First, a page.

James Weinheimer wrote:

On 12/20/2013 2:49 PM, Heidrun Wiesenmüller wrote:
Adger Williams wrote:

Aren't conventional collective titles really Form/Genre headings? (Poems. Selections, vs. Essays Selections, vs. Works Selections)

Would they not serve their function less confusingly if we treated them that way?

Quite. They could be seen as attributes of the work and recorded in RDA elements 7.2 and 7.3 - in addition to the "ordinary" title of the work for the compilation/collection (RDA element 6.2).

If this was consistently applied, it would give us the possibility to find A) all editions of a certain compilation/collection (making use of the title of the work) B) all compilations/collections of a certain type (making use of the attributes of the work)

And everybody would be happy :-)

But people can do this right now, and they have been to do so for over a hundred and fifty years!

Are you really sure they can? My feeling is that up to now, both aims have been fulfilled only partly. Maybe this is what makes it so unsatisfactory.

If we assume that somebody knows how to use the conventional collective title in the first place (I agree that this is difficult as they are presented now), then they will still not get a *complete* list of all the compilations/collections of a certain type, because there always have been and still are exceptions (and yes, I know that uniform titles used to be optional under AARC2, anyway). According to the former LCRI, all cases with distinct titles didn't get a CCT. Now, LC seems to have reduced the exceptions, but you're still left with the "Leaves of grass" type, which doesn't get a CCT. Also, you don't use a CCT if you apply the basic rule in instead of the alternative. So you'll get some, but certainly not all of the things you want (provided somebody wants this; I think they would, but perhaps this is a minority view).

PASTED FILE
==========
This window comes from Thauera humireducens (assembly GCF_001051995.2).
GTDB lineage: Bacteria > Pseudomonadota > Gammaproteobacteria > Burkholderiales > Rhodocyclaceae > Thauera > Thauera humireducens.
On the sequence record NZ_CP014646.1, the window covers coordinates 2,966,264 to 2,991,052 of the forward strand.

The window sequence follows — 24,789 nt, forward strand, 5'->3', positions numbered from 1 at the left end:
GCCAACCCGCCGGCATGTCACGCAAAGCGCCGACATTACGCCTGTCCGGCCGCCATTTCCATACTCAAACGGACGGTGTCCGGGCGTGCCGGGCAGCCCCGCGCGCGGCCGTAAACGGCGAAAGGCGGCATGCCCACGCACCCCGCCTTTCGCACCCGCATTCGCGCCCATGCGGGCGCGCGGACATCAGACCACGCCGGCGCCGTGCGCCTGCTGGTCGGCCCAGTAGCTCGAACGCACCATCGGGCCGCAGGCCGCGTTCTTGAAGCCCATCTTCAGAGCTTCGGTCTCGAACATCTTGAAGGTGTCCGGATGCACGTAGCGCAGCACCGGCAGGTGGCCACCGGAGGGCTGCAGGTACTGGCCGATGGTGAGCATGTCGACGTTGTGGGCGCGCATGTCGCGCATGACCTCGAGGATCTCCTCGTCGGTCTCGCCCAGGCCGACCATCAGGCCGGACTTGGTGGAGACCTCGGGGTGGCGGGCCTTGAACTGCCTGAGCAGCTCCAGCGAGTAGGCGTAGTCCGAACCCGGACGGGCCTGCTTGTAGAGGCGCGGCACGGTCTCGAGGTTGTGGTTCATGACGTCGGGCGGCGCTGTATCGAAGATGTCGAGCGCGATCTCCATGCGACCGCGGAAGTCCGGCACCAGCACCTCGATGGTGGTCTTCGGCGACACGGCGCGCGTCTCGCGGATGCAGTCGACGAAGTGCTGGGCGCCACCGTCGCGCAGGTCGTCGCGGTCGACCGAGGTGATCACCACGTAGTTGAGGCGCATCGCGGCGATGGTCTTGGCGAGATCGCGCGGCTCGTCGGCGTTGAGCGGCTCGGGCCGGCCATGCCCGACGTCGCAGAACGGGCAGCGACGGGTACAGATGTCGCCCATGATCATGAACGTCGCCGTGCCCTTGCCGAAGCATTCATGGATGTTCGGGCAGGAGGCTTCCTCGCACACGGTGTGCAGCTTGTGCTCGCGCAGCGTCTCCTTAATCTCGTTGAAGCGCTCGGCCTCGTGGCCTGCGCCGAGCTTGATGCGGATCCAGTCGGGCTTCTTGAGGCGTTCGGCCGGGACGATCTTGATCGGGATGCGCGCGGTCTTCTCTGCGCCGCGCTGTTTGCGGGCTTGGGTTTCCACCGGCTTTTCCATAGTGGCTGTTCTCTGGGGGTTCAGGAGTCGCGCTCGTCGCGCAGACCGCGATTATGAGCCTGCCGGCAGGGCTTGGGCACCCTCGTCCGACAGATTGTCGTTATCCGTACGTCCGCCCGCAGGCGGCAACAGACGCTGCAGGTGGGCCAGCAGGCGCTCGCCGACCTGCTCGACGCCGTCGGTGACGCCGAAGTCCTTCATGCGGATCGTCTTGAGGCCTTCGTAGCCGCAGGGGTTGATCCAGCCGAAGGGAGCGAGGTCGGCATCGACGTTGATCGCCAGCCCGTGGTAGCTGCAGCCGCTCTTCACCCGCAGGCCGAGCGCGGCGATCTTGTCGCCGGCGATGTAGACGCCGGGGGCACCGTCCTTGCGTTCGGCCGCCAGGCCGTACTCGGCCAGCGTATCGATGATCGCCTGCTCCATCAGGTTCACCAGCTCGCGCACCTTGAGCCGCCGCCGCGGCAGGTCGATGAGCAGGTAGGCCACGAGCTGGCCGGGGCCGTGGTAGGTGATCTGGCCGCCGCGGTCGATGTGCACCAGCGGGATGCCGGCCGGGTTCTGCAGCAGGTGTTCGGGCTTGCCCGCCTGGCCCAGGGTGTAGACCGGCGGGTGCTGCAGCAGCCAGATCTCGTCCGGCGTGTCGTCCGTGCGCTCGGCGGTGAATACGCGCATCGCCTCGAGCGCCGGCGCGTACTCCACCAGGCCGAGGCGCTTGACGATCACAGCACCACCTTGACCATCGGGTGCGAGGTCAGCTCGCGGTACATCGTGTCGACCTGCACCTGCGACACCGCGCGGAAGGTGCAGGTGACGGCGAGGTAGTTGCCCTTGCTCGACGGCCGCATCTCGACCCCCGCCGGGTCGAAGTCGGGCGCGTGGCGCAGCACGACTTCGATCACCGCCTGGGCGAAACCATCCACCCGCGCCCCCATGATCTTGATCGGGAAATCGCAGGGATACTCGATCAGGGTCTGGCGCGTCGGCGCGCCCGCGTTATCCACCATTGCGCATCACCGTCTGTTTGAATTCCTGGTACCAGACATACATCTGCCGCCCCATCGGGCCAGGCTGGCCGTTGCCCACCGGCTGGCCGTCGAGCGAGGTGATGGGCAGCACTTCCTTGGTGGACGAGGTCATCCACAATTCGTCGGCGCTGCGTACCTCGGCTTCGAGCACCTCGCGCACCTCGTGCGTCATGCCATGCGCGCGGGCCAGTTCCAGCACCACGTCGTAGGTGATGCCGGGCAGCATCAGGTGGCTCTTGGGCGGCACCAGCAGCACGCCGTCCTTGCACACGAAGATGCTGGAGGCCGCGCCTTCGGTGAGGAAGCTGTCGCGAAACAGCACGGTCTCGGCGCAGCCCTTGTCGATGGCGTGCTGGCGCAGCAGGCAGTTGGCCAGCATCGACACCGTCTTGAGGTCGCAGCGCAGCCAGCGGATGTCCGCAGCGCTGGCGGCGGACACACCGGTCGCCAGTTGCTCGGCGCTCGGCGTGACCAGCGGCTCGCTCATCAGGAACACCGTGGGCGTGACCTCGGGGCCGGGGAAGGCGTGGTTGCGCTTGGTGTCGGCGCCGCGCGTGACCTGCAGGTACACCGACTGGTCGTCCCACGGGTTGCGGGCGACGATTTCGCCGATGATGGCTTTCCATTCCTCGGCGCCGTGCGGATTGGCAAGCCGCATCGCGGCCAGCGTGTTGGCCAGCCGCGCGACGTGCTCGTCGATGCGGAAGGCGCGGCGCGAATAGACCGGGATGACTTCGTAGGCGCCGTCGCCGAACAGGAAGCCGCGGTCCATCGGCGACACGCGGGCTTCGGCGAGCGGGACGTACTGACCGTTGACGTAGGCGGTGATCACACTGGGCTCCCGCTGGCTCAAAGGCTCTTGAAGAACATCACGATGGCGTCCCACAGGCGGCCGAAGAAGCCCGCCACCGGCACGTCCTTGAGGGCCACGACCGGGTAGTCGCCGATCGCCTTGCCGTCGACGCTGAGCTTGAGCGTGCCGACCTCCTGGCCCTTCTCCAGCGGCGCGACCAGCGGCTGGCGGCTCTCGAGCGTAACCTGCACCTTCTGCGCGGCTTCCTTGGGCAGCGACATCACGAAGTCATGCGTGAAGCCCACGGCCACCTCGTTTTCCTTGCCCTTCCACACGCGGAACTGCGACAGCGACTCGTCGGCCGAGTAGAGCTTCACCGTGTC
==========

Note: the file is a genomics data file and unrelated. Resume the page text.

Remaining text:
The second aim is also difficult to reach, because a CCT is recorded not in addition to but *instead of* the real work title. Compare: If you have a monograph like "The live and times of X" and you have the English edition and a German translation, then you can collocate them using the title of the work (The live and times of X), formerly called the uniform title. But if you have a compilation like "Best of X's short stories" in an English and a German edition, you cannot collocate these two in the same way, as the work title hasn't been recorded as "Best of X's short stories" but instead as "Short stories. Selections". The "real" work title (Best of X's short stories) is identical with the English manifestation title, but not with the German, so you'll get only half of what you're looking for.

That's why I think that the two things - the title of the aggregate work on the one hand, and the information about its collective character on the other - should better be kept apart instead of mixed together. Then we also wouldn't need all the "casuistry" which Bernhard mentioned. You wouldn't have to try and work out in which case the CCT should be used. We would simply do two different things:

1. Record the title of the work - no special rule would be needed for compilations/collections 2. Check if the work in question is a compilation/collection. If so, give the information in the respective attribute(s).


Prof. Heidrun Wiesenmueller M.A.
Stuttgart Media University
Wolframstr. 32, 70191 Stuttgart, Germany

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